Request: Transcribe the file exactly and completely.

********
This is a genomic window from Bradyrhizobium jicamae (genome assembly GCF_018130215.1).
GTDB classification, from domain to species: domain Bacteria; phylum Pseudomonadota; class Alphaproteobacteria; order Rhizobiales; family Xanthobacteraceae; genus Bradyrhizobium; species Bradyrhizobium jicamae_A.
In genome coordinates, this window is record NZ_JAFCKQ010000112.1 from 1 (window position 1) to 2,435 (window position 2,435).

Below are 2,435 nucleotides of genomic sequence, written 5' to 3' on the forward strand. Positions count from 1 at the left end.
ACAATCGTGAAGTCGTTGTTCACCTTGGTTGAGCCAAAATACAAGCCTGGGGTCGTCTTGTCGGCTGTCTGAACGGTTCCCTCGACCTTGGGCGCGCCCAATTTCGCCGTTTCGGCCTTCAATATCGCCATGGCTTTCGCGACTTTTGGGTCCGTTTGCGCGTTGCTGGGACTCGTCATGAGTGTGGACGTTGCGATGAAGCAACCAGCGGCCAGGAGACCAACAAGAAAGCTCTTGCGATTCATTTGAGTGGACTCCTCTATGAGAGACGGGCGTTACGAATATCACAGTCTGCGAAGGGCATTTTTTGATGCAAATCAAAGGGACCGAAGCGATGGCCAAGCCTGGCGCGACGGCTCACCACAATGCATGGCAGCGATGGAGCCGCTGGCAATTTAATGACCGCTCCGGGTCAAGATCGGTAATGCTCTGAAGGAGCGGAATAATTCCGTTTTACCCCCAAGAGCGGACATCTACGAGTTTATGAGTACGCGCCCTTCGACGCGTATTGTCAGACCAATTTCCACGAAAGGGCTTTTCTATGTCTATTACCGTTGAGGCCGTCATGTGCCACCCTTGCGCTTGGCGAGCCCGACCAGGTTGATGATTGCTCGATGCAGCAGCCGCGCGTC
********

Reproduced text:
This is a genomic window from Bradyrhizobium jicamae (genome assembly GCF_018130215.1).
GTDB classification, from domain to species: domain Bacteria; phylum Pseudomonadota; class Alphaproteobacteria; order Rhizobiales; family Xanthobacteraceae; genus Bradyrhizobium; species Bradyrhizobium jicamae_A.
In genome coordinates, this window is record NZ_JAFCKQ010000112.1 from 1 (window position 1) to 2,435 (window position 2,435).

Below are 2,435 nucleotides of genomic sequence, written 5' to 3' on the forward strand. Positions count from 1 at the left end.
ACAATCGTGAAGTCGTTGTTCACCTTGGTTGAGCCAAAATACAAGCCTGGGGTCGTCTTGTCGGCTGTCTGAACGGTTCCCTCGACCTTGGGCGCGCCCAATTTCGCCGTTTCGGCCTTCAATATCGCCATGGCTTTCGCGACTTTTGGGTCCGTTTGCGCGTTGCTGGGACTCGTCATGAGTGTGGACGTTGCGATGAAGCAACCAGCGGCCAGGAGACCAACAAGAAAGCTCTTGCGATTCATTTGAGTGGACTCCTCTATGAGAGACGGGCGTTACGAATATCACAGTCTGCGAAGGGCATTTTTTGATGCAAATCAAAGGGACCGAAGCGATGGCCAAGCCTGGCGCGACGGCTCACCACAATGCATGGCAGCGATGGAGCCGCTGGCAATTTAATGACCGCTCCGGGTCAAGATCGGTAATGCTCTGAAGGAGCGGAATAATTCCGTTTTACCCCCAAGAGCGGACATCTACGAGTTTATGAGTACGCGCCCTTCGACGCGTATTGTCAGACCAATTTCCACGAAAGGGCTTTTCTATGTCTATTACCGTTGAGGCCGTCATGTGCCACCCTTGCGCTTGGCGAGCCCGACCAGGTTGATGATTGCTCGATGCAGCAGCCGCGCGTC